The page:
Marty and Karla Grant

Husband: Weatherman
Married: before 1794 in Surry Co, NC (now Yadkin Co, NC)
Died: before 1794 in Surry Co, NC (now Yadkin Co, NC)
Wife: Frances Carpenter
Born: 26 JAN 1771 in Surry Co, NC (now Yadkin Co, NC)
Died: 10 SEP 1842 in Yancey Co, NC (now Avery Co, NC)
Father: Mathias Carpenter
Mother: Elizabeth Miller
Spouses: William Davis
Additional Information



!NOTES:1st Spouse of Marty Grant's 5th Great Grand Mother.;


!NOTES:I've found no primary evidence that Frances Carpenter was ever married prior to her marriage to William Davis ca 1790/94 in Wilkes (now Ashe) Co., NC.

However, the Tombstone erected by the DAR for William and Franky lists her as "Franky Carpenter Weatherman Davis". That stone was erected at least 100 years after her death but someone obviously thought she has been a widow Weatherman before marrying Davis.

It rings true in certain ways. Firstly Franky would have been about 20-23 when she married William, plenty of time for her to have been married before.

Secondly, there was a Weatherman family in Surry Co., NC when she was there and they lived in the same area. Christian Weatherman was a neighbor to her father Mathias Carpenter in the 1780's.

Thirdly, Cornelius Weatherman (1793-aft 1860) left Surry Co., NC in the 1840's and moved to the same area where Franky was living, though I don't know if he arrived before she died in 1842 or not. Nonetheless, why did he move there? It could be a coincidence, but what else drew him to that area except possibly family correspondence? I don't think Cornelius was Franky's son, but he could be a nephew. One of Cornelius's children married one of Franky's grandchildren. Could all be coincidence, but interesting anyway.;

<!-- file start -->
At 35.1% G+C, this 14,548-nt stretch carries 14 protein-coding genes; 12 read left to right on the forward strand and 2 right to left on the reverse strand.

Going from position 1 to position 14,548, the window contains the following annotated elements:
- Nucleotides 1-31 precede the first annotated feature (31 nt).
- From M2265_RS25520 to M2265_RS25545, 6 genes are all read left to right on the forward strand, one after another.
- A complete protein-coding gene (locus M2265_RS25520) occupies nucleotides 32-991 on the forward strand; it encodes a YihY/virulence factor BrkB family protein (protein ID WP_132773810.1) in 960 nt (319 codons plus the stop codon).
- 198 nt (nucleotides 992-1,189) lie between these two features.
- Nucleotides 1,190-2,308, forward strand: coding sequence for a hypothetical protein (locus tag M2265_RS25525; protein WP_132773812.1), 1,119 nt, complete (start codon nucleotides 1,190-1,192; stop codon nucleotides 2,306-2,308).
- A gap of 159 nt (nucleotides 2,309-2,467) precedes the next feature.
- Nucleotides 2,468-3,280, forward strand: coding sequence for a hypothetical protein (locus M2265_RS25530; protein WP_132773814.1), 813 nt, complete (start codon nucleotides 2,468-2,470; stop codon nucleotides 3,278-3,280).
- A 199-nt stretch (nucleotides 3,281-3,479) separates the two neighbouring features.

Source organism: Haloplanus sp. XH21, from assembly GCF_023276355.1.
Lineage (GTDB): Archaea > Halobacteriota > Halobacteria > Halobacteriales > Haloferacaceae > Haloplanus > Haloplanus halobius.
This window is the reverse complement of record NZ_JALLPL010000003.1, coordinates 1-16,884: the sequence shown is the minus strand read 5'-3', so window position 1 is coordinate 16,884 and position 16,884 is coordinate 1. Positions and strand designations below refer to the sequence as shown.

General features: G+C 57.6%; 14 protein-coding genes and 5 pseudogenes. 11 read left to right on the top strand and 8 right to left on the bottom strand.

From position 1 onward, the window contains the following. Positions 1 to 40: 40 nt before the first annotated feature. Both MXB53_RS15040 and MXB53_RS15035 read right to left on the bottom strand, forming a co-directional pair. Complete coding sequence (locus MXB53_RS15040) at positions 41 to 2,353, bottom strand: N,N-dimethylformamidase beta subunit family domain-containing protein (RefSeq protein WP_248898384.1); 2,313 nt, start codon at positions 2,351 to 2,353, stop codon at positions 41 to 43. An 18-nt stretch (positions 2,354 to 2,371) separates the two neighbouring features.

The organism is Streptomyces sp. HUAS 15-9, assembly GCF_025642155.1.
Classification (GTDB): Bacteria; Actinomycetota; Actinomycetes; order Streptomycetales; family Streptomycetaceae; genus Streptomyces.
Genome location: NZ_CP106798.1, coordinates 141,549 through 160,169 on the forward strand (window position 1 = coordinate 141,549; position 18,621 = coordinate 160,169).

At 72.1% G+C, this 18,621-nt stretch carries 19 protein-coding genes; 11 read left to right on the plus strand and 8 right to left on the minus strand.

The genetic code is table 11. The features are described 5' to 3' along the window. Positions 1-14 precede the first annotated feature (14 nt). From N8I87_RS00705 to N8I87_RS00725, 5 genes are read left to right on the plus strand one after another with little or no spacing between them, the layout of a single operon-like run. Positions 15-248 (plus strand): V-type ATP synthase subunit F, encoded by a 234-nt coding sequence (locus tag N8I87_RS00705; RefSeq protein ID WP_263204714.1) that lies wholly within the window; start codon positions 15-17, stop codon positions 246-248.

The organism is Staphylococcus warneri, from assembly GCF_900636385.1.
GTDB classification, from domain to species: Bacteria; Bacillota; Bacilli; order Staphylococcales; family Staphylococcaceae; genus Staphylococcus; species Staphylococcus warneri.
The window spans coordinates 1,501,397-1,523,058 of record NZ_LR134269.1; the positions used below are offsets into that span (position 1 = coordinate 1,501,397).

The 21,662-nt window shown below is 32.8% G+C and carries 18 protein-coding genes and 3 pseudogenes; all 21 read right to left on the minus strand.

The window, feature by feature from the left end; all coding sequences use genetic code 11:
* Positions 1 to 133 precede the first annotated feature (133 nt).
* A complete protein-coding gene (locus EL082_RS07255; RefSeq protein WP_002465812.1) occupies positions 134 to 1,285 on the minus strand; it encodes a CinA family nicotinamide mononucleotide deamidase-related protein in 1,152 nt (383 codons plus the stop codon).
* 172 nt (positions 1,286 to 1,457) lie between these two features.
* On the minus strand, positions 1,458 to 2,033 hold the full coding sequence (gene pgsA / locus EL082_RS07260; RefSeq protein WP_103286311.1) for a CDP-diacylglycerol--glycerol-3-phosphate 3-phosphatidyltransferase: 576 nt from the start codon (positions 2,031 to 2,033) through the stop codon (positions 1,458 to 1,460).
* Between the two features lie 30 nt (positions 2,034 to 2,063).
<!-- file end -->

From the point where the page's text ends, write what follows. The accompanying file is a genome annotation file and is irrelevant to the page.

Frances Carpenter:


!NOTES:Marty Grant's 5th Great Grand Mother.;


!DISCUSSION GROUP (Free) for those researching the William & Frances (Carpenter) Davis family:

!BIRTH:26 Jan 1771 as Maria Phroene ZIMMERMAN from Moravian Records, "Phroene can be anglicized as "Veronica" or "Frances", Maria as a first name is a German naming custom, it is symbolic and was never used for records;

!NOTE:"Veronica - Phronick, Fronik, Feronica: Name of legendary Saint, German name from German Beronike, dialect form of Pherenike, literally, Carrying off Victory, hence, the victorius";

!NAMED:"N.C. Revolutionary Soldiers, Sailors, Patriots ... Vol I" pg 62 William DAVIS, Revolutionary Soldier, Cpl, NC ca 1740-1841 wife Frankie WEATHERMAN;

!CENSUS:1786 x doesn't seem to be with parents;

!CENSUS:1790 Burke Co, NC pg 109 w/William DAVIS, no ages (bef 1790);

!CENSUS:1800 Burke Co., NC p. 742
William Davis age 45+ (bef 1755)
Analysis (who each person might be):
1m 45+ (bef 1755) = William Davis (1730/40)
1m 0-9 (1790/1800) = John Davis (1798) son
1f 26-44 (1755/1774) = Frances Carpenter Davis (1771) wife
1f 16-25 (1774/1784) = Daughter (Betsy, Mary or Sarah)
1f 10-15 (1784/1790) = Daughter (Betsy, Mary or Sarah)
2f 0-9 (1790/1800) = 1. Nancy Davis (c1795) daughter
"f 0-9 (1790/1800) = 2. Elizabeth Davis (1796) daughter;

!CENSUS:1810 Burke Co., NC p. 320
William Davis age 45+ (bef 1765)
My Analysis (who each person might be):
1m 45+ (bef 1765) = William Davis (1730/40)
1m 10-15 (1794/1800) = John Davis (1798) son
2m 0-9 (1800/1810) = 1. Jacob Davis (1801) son
"m 0-9 (1800/1810) = 2. Thomas Davis (c1805) son
1f 45+ (bef 1765) Frances Carpenter Davis (1771) wife
1f 26-44 (1765/1784) = Daughter (Betsy, Mary or Sarah)
2f 10-15 (1794/1800) = 1. Nancy Davis (c1795) daughter
"f 10-15 (1794/1800) = 2. Elizabeth Davis (1796) daughter
2f 0-9 (1800/1810) = 1. Margaret Davis (c1804) daughter